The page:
Bizarre moment scores of croaking Indian bullfrogs – which turn bright YELLOW to attract mates – hop around in monsoon waters
- Army of bright yellow frogs filmed hopping around a pool in Madhya Pradesh
- Males of the 6.9-inch species change colour in the monsoon to attract a mate
- Video has gone viral since it was shared, and has been viewed 144,000 times
An army of bright yellow frogs has been filmed croaking and hopping around a flooded field in India.
Males of the 6.9-inch Indian Bullfrog swap their usual greens and browns for the flashy shade between June and July every year, their mating season.
The bizarre footage was taken by an Indian national parks worker as he surveyed the amphibians in Narsinghpur, Madhya Pradesh.
The army of bright yellow frogs was filmed in Narsinghpur, Madhya Pradesh, India
They are Indian bullfrogs. Males turn a bright yellow between June and July to attract a mate
In the video a gaggle of yellow males is seen splashing around the flood waters, with fewer green females in sight.
Several males were also shown inflating their cheeks, revealing a brilliant blue colour, which they use to attract mates.
The video has gone viral and been viewed more than 144,000 times since it was uploaded to the internet.
Posting the footage on social media, Parveen Kaswan wrote: ‘Have you ever seen yellow frogs?
The video has gone viral on social media and has been viewed more than 144,000 times
Indian bullfrog males transform from greens (right) to the bright colour between June and July every year, the monsoon season, in order to attract a mate
The Indian bullfrog
Pictured is a male of the Indian bullfrog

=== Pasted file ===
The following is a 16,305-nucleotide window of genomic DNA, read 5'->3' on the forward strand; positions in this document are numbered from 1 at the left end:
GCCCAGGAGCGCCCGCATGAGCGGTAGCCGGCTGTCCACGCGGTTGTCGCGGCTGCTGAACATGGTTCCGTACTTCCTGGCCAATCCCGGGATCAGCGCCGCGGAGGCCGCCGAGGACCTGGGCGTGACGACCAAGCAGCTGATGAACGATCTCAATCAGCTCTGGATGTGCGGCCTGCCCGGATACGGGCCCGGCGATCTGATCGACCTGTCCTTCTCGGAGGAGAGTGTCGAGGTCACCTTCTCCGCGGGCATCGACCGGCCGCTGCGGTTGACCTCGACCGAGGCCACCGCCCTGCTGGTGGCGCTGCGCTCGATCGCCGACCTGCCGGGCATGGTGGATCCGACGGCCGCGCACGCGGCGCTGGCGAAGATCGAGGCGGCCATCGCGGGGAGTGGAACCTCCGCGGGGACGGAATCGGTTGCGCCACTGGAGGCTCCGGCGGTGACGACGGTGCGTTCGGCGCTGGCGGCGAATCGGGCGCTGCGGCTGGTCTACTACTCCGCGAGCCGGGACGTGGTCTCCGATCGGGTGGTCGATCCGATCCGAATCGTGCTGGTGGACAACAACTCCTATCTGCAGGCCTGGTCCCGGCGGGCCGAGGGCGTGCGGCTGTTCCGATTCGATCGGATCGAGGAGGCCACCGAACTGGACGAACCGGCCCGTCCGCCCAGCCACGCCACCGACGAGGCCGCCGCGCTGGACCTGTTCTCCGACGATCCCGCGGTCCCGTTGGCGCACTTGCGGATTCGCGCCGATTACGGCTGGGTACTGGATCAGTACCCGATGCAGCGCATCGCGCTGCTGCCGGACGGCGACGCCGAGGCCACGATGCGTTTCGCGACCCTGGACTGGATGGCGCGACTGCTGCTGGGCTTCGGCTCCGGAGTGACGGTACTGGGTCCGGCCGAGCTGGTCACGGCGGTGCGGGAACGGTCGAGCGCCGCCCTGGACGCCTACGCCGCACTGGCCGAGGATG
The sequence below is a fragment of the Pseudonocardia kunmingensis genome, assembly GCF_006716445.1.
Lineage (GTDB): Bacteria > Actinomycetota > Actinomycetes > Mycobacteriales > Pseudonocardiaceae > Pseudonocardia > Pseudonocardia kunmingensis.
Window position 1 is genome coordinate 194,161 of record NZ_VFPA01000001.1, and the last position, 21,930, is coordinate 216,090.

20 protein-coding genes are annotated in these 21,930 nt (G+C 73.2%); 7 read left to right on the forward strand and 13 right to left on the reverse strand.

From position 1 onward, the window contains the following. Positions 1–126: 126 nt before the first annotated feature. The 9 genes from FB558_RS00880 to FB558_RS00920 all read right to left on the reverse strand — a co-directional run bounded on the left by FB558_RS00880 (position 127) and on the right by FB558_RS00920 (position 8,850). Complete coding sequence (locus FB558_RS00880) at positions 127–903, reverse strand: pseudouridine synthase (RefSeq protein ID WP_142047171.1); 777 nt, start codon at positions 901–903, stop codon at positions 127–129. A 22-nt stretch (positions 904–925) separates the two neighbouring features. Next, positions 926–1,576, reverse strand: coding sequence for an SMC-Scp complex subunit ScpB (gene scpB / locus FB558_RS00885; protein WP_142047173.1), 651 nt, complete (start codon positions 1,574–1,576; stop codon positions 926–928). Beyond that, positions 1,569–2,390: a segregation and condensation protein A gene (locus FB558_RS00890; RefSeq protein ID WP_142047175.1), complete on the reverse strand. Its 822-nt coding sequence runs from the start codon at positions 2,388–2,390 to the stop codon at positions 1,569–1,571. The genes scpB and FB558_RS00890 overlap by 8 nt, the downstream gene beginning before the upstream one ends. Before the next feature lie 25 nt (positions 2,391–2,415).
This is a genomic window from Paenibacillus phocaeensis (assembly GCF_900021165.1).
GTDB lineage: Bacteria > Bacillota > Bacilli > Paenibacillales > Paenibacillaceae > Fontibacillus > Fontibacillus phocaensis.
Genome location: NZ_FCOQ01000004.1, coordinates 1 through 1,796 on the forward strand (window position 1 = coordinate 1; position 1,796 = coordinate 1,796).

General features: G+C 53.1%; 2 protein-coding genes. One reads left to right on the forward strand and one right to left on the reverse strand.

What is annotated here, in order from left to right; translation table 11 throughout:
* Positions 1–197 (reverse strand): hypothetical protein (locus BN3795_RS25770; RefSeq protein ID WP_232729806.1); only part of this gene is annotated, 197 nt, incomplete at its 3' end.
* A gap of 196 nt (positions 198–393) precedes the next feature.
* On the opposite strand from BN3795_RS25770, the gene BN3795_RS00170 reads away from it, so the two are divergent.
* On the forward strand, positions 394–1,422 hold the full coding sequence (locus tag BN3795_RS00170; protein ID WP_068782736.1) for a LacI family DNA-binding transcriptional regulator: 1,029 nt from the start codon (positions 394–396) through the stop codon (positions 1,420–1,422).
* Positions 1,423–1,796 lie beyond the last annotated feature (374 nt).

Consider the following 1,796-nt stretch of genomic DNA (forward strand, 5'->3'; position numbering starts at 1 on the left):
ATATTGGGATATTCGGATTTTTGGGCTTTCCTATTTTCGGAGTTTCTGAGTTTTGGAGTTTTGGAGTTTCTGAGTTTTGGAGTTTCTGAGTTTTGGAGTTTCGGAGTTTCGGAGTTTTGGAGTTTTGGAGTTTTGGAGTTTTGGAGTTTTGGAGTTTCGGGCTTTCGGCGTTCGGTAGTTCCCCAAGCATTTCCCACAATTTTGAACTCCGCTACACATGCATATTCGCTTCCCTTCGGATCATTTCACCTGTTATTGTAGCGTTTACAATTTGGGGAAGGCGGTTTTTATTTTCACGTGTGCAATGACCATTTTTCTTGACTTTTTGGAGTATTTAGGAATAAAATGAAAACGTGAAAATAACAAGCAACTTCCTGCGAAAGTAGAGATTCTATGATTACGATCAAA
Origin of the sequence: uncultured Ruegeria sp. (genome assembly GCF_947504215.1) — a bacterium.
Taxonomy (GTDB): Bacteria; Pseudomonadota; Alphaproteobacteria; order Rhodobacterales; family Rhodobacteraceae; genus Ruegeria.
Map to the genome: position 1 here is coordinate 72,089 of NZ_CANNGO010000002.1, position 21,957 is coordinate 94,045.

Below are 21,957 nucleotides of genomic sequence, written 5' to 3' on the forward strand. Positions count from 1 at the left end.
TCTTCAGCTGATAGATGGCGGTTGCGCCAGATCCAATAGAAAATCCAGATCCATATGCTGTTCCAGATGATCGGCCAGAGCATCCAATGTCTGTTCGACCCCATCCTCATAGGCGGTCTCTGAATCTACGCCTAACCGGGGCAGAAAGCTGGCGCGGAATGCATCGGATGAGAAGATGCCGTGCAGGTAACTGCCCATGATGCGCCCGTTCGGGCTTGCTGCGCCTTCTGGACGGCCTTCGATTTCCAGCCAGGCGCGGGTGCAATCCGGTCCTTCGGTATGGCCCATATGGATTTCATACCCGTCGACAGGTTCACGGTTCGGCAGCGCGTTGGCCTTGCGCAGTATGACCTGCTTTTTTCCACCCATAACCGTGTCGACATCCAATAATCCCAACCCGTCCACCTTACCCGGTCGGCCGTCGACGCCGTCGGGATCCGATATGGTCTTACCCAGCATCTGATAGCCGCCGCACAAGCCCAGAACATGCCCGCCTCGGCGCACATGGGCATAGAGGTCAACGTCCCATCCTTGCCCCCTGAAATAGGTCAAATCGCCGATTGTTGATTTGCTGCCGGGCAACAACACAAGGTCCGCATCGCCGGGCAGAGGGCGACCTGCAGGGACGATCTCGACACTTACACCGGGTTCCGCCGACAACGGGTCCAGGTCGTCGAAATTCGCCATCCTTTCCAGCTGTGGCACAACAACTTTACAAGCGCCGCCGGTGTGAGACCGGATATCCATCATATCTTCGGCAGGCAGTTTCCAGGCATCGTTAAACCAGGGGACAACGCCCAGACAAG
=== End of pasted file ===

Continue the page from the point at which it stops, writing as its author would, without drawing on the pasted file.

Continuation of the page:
Size: Up to 6.9-inches
Diet: Insects, small birds, frogs, mice and snakes
Habitat: Wetlands in south and south-east Asia
Breeding season: June to July
Mating: Males turn bright yellow and flash blue cheeks to attract a mate
‘They are Indian bullfrogs and they change to yellow during the monsoon for attracting females.
‘Just look how they are enjoying the rains.’
He also explained to viewers how, despite their colour, the frogs are not poisonous and are actually sometimes eaten by people.
He later added: ‘The only issue is whether so many males will get their ladies.
‘The competition is real.’
The Indian Bullfrog, or Hoplobatrachus tigerinus, is a species of least concern according to the IUCN, meaning it is not under threat from human activity.
It can be found in Afghanistan, Bangladesh, India, Myanmar, Nepal, Pakistan and Sri Lanka.
But the population has also spread to other locations – and has managed to invade Madagascar, the Maldives and India’s Andaman islands.
The species is famous for having a voracious appetite and eating any thing it can get its tongue around – even small birds, mice and other frogs.
Their tadpoles are also dangerous, and are known to eat the tadpoles of other smaller frog species.
The Indian monsoon lasts between June and July.